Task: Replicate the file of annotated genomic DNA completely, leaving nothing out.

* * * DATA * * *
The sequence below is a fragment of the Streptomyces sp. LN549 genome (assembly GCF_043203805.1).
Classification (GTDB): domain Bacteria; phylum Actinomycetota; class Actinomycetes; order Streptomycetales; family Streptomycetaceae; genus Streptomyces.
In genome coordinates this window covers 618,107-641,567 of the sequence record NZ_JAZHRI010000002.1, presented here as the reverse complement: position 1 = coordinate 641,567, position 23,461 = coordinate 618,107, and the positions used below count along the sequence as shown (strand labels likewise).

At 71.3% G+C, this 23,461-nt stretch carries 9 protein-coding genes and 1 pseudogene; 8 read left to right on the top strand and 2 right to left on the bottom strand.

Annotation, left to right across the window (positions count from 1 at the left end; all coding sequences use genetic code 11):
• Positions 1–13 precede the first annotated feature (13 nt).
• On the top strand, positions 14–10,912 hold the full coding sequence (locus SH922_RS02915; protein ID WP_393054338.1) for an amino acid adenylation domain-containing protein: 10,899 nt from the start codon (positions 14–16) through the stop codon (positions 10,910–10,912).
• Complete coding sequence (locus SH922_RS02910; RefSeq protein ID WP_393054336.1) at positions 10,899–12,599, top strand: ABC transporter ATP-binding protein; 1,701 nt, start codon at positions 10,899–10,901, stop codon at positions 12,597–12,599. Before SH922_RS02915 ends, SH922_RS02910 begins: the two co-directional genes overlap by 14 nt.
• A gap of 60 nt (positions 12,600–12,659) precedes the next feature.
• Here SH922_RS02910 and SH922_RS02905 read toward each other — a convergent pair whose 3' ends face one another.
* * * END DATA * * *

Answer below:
The sequence below is a fragment of the Streptomyces sp. LN549 genome (assembly GCF_043203805.1).
Classification (GTDB): domain Bacteria; phylum Actinomycetota; class Actinomycetes; order Streptomycetales; family Streptomycetaceae; genus Streptomyces.
In genome coordinates this window covers 618,107-641,567 of the sequence record NZ_JAZHRI010000002.1, presented here as the reverse complement: position 1 = coordinate 641,567, position 23,461 = coordinate 618,107, and the positions used below count along the sequence as shown (strand labels likewise).

At 71.3% G+C, this 23,461-nt stretch carries 9 protein-coding genes and 1 pseudogene; 8 read left to right on the top strand and 2 right to left on the bottom strand.

Annotation, left to right across the window (positions count from 1 at the left end; all coding sequences use genetic code 11):
• Positions 1–13 precede the first annotated feature (13 nt).
• On the top strand, positions 14–10,912 hold the full coding sequence (locus SH922_RS02915; protein ID WP_393054338.1) for an amino acid adenylation domain-containing protein: 10,899 nt from the start codon (positions 14–16) through the stop codon (positions 10,910–10,912).
• Complete coding sequence (locus SH922_RS02910; RefSeq protein ID WP_393054336.1) at positions 10,899–12,599, top strand: ABC transporter ATP-binding protein; 1,701 nt, start codon at positions 10,899–10,901, stop codon at positions 12,597–12,599. Before SH922_RS02915 ends, SH922_RS02910 begins: the two co-directional genes overlap by 14 nt.
• A gap of 60 nt (positions 12,600–12,659) precedes the next feature.
• Here SH922_RS02910 and SH922_RS02905 read toward each other — a convergent pair whose 3' ends face one another.